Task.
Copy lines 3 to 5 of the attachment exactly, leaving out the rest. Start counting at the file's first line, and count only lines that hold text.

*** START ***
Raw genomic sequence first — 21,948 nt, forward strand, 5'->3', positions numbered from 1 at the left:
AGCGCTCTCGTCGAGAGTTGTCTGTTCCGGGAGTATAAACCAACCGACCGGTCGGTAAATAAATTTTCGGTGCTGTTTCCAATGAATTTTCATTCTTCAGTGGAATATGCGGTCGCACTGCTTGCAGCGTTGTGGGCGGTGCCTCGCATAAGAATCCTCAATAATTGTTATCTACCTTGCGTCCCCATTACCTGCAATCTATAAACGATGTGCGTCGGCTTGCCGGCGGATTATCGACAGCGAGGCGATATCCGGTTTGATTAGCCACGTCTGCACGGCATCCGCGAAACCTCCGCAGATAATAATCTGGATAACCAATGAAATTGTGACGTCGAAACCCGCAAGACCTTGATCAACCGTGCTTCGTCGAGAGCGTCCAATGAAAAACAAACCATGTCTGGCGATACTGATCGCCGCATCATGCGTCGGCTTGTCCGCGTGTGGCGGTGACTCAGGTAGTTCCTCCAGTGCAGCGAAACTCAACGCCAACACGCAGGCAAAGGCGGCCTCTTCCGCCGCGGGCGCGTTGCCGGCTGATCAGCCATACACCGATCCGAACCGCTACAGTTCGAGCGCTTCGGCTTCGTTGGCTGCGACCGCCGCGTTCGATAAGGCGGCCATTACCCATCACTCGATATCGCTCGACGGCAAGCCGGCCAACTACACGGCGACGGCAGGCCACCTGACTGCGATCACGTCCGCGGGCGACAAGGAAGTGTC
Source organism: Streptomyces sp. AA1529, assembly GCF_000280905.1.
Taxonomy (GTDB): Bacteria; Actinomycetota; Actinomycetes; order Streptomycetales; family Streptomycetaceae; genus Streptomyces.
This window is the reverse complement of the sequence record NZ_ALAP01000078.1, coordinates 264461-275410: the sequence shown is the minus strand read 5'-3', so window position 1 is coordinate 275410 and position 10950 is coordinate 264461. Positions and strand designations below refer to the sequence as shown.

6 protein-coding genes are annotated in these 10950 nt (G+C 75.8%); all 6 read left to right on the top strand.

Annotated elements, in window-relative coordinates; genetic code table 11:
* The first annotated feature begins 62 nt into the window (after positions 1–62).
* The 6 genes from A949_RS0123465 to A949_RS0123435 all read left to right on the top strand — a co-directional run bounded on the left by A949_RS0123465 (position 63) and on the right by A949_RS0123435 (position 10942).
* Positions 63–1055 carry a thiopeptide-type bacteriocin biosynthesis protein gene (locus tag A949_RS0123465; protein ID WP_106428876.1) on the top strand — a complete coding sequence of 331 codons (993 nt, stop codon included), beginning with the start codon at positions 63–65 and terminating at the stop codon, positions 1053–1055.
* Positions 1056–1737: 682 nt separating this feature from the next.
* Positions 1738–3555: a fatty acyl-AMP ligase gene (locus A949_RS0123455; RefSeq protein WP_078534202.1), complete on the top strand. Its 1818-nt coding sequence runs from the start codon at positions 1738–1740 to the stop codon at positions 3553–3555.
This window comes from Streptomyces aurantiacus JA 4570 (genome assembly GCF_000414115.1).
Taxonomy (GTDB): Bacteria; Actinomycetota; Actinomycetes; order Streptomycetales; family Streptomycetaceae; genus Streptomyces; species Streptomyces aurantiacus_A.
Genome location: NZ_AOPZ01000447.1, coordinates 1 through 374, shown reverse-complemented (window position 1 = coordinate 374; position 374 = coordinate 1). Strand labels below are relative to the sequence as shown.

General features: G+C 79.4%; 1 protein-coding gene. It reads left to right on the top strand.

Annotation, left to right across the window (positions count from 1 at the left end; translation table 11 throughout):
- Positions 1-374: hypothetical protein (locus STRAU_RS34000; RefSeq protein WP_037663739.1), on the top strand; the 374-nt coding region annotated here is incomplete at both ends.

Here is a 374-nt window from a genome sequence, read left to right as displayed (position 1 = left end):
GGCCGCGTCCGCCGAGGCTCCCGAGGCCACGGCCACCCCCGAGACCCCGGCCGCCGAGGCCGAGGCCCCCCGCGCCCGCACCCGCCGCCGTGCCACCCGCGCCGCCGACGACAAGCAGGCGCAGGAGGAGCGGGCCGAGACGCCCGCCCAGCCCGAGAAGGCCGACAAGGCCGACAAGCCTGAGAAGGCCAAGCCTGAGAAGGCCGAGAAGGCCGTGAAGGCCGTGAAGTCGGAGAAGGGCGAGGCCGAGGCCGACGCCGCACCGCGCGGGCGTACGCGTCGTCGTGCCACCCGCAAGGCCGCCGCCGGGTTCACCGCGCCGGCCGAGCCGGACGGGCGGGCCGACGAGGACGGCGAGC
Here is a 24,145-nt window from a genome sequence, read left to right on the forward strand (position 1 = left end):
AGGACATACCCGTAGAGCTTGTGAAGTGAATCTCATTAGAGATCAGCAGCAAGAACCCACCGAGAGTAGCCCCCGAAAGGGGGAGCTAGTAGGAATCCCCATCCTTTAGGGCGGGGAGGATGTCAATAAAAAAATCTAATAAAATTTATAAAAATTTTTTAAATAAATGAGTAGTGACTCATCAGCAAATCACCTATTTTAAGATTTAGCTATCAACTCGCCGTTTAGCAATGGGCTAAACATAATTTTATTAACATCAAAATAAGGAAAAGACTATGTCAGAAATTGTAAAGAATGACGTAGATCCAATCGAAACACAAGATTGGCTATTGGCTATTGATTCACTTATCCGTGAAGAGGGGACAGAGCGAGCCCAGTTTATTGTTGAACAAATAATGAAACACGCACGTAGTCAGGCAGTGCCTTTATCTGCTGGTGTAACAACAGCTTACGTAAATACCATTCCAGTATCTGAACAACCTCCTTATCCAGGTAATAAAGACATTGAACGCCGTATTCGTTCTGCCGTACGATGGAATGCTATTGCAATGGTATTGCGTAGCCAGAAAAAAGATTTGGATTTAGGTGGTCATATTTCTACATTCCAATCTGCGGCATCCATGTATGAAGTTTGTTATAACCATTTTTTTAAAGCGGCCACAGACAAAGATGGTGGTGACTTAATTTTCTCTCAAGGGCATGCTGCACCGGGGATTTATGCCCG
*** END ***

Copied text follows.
Source organism: Streptomyces sp. AA1529, assembly GCF_000280905.1.
Taxonomy (GTDB): Bacteria; Actinomycetota; Actinomycetes; order Streptomycetales; family Streptomycetaceae; genus Streptomyces.
This window is the reverse complement of the sequence record NZ_ALAP01000078.1, coordinates 264461-275410: the sequence shown is the minus strand read 5'-3', so window position 1 is coordinate 275410 and position 10950 is coordinate 264461. Positions and strand designations below refer to the sequence as shown.